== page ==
By Anne E. Wilson
There is a skeleton in my closet. This isn’t a metaphor; there really is a skeleton in my closet. When he was new he had all his parts joined together by wires and stood bolt upright on a shiny, four wheeled, stainless steel stand. He looked good in a Stetson.
By Anne E. Wilson
There is a skeleton in my closet. This isn’t a metaphor; there really is a skeleton in my closet. When he was new he had all his parts joined together by wires and stood bolt upright on a shiny, four wheeled, stainless steel stand. He looked good in a Stetson. He was nick-named ‘Hector’ and he is known affectionately as Hector even now, although his stand is in the garage, his skull is on the desk, his torso is in the closet and his right arm and left leg are on the kitchen table.
I would like to explain why bits of Hector are on the kitchen table. I bought a new garden shovel and wheel barrow at Canadian Tire. A very nice young man carried my purchases to the car and loaded them into my trunk.
As I was thanking him he was running, backwards from my car and tripping over his feet in his haste to return to work. He was looking at me like I was a demon from Buffy the Vampire Slayer. “Gee,” I thought, “I wonder if I was supposed to tip him?”
When I got home I opened the trunk and pulled out my new shovel. I carelessly brushed aside a few metacarpals and a femur before removing the wheelbarrow.
The next day I was going to pick up some garden soil. I was helped by a lovely Irish gent who gave me great advice about my roses. I backed the car up to the bags of earth and popped the trunk. In the side-view mirror I noticed a look of shock cross the garden-man’s face and I suddenly remembered Hector’s bits in the trunk.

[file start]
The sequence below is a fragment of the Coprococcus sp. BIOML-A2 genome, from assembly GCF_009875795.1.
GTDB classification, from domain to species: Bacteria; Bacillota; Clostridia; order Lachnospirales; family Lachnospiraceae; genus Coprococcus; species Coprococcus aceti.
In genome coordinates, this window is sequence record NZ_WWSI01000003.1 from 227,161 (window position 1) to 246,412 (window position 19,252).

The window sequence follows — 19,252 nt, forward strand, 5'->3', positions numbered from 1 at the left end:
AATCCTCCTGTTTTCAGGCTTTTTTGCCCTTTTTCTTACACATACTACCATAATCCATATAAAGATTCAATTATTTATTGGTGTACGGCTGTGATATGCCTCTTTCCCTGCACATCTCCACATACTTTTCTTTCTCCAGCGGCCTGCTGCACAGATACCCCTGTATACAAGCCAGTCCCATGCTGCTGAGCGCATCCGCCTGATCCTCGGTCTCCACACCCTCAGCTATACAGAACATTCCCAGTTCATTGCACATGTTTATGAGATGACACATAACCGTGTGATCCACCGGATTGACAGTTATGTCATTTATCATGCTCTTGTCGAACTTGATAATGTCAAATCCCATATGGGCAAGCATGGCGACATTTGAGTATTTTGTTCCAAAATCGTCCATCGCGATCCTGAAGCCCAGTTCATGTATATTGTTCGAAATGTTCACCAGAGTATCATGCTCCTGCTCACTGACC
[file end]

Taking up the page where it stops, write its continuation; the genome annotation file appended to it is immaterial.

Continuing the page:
I called out “Don’t worry, they look real, but they are just plastic.” My reassurance didn’t seem to help. He scampered off without even closing my trunk. I shut the trunk and drove home, all the while envisioning a police officer stopping me on the way. Luckily, I made it home without an officer saying “What’s that you’ve got in your trunk Ma’am?” I opened the trunk to unload my new soil and next to Hector’s bones I found a shoe box full of zip-lock bags containing clear-white crystals.
Well, after a day of heavy gardening I took Hector’s bones and put them on the kitchen table. I removed one of the zip lock bags of Epsom salts from the trunk and emptied it into a hot bath.
While soaking away the aches in my muscles I made a note of an important piece of life information that mom never taught me. Before allowing a stranger to look in your trunk remove any items that resemble human remains or crack cocaine.